Our exceptional patterning team comprises researchers in lithography, etch, and computational lithography, all working to develop leading-edge techniques for creating the extremely small features required for the next generation of logic devices, such as those for the 7nm node and beyond. A key process technology element for pushing these limits is Extreme Ultraviolet (EUV) lithography. In a single exposure, EUV can create a high-resolution pattern that is unattainable by prior semiconductor patterning processes. Enabling EUV patterning requires specialized equipment, processes, and know-how, all found at IBM’s research labs in Albany, NY and Yorktown Heights, NY.

 

In addition to exploring the fundamental limits of EUV lithography, IBM is also focused on pushing the limits of fine patterning. By understanding the interactions between film stacks, patterning materials, and etch technologies, very high resolution and high-fidelty structures have been created to enable new device architecture exploration. On a daily basis, feature sizes less than 10nm, on pitches less than 30nm, are demonstrated in IBM Research, whether via directly-printed EUV, patterning multiplication, or directed self-assembly.

While developing, and routinely utilizing, the advanced patterning processes created at IBM, extremely-large and high-frequency data sets are generated than can be utilized to leverage the advanced cognitive manufacturing knowhow that has been developed in IBM Research. To this end, IBM is actively engaged with the semiconductor equipment vendor community to demonstrate this capability in increasing reliability and insight on their toolsets. Additionally, cognitive manufacturing is being used to gain insight into semiconductor patterning & process control, in order to deliver increasingly-complex patterned structures.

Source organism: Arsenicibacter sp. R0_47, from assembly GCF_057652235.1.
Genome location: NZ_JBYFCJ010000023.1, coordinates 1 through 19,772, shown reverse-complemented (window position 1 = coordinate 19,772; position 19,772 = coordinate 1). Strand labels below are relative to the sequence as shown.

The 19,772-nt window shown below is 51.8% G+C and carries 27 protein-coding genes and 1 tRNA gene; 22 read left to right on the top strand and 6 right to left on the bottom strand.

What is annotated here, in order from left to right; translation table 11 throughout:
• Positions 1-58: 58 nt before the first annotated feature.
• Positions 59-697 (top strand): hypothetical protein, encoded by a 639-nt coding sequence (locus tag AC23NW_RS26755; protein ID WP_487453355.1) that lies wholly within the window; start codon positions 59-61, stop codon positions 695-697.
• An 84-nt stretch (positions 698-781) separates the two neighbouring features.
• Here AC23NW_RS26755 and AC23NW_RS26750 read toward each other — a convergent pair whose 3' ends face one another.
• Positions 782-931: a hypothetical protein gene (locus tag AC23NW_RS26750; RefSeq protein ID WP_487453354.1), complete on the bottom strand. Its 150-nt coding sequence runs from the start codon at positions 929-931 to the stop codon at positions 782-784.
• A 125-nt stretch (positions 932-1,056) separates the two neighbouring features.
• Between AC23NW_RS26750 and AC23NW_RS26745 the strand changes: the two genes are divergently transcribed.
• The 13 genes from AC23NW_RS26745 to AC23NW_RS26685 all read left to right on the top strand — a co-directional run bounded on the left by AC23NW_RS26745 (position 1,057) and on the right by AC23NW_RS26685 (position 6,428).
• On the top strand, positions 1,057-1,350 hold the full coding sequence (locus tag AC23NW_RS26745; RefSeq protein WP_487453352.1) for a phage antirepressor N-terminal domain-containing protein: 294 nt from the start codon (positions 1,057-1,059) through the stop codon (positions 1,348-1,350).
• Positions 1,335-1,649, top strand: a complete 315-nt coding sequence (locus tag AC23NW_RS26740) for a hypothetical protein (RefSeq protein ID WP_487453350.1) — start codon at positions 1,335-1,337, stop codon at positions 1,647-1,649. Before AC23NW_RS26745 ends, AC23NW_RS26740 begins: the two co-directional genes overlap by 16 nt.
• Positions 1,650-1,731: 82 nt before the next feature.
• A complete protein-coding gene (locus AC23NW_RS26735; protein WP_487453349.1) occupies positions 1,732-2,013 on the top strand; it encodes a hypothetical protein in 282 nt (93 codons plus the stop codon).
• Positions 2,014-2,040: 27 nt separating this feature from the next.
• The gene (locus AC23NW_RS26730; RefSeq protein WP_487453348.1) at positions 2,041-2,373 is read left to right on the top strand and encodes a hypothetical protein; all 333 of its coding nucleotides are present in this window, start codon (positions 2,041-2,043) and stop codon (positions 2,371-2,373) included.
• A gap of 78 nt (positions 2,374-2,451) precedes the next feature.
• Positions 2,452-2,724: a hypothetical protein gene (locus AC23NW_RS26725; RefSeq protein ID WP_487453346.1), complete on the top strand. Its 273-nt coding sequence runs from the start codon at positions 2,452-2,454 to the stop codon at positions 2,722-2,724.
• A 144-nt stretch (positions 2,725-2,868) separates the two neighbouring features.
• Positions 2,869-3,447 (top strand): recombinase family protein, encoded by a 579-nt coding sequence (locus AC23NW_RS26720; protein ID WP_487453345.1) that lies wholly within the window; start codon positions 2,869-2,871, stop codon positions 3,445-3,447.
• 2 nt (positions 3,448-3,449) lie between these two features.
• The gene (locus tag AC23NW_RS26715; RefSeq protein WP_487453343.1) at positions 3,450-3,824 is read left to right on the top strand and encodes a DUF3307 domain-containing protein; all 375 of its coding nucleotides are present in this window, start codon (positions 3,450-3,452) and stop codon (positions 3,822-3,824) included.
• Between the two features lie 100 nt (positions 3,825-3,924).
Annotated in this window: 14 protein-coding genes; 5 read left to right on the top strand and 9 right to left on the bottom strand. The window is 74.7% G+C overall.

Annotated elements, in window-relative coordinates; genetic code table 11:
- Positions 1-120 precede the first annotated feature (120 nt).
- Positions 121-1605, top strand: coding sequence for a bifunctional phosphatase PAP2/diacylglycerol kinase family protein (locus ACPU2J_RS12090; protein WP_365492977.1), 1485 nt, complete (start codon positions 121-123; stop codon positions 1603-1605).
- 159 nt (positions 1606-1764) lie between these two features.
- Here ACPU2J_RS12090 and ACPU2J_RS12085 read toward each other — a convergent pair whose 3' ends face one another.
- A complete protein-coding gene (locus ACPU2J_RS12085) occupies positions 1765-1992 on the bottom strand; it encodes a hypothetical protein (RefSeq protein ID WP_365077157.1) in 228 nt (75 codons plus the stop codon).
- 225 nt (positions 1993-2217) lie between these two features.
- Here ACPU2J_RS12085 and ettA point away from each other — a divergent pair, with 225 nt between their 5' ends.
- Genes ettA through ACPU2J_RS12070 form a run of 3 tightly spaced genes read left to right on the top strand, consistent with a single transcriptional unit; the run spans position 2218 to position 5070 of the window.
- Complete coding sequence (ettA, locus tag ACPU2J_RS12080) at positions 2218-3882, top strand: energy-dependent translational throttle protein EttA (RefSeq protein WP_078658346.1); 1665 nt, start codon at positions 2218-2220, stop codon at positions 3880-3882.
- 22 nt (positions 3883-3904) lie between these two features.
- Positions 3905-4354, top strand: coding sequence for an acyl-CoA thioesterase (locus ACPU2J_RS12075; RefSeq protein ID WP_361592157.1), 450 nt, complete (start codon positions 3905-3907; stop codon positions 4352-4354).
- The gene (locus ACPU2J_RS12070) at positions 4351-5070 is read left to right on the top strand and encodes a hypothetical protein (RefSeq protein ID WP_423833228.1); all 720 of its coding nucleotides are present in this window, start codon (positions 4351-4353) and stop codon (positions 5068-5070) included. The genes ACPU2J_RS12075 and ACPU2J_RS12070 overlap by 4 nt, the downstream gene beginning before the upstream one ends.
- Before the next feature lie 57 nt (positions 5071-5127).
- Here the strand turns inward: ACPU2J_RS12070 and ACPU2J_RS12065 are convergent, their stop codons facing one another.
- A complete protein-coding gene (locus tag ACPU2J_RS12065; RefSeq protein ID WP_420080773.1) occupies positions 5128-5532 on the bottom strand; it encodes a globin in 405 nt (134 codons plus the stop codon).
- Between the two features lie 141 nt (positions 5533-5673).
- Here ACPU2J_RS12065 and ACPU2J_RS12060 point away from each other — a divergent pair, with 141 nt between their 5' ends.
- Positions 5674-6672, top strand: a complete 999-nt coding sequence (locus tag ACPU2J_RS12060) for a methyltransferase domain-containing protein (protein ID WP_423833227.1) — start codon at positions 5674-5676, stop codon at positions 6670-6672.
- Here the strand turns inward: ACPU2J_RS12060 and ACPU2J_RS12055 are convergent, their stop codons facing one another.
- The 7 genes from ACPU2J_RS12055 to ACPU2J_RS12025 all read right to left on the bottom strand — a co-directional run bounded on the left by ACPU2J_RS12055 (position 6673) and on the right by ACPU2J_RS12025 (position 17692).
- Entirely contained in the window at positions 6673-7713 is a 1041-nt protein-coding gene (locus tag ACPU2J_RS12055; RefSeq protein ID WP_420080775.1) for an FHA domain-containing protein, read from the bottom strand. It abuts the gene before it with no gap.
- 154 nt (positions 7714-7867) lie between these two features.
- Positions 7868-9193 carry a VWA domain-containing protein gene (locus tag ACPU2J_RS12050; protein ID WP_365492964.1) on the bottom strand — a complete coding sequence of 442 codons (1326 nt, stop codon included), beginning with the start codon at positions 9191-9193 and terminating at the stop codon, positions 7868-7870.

Materials Research

To improve both electrical performance and processing, the IBM team is investigating new materials that will result in better yielding devices. Optimization of currently used materials is always important, as well.

airgap1  

In the middle of line, air has been a relatively new material incorporated into device structures to reduce capacitance. These air spacers prevent electrical charge from accumulating between metal contacts and reduce the power required to switch the transistor.

  airgap2

In the back end, the metals used for interconnects are constantly under evaluation and optimization. The industry standard is to use copper as a primary conductor, but other metals, paired with the right processing and barriers, could be contenders to replace copper as critical dimensions shrink further. Recently, some work using cobalt as the interconnect metal has been published. To extend the life of copper in manufacturing devices, alternative barrier schemes such as cobalt or ruthenium are being discussed and studied, as well.

  ru

 

 

Device Characterization and Failure Analysis

To quality and quantify all these novel materials and device architectures, our Albany site is continually equipped with new & powerful electrical test, metrology, and inspection tools. For more information, see our Fab & Characterization Capabilities page.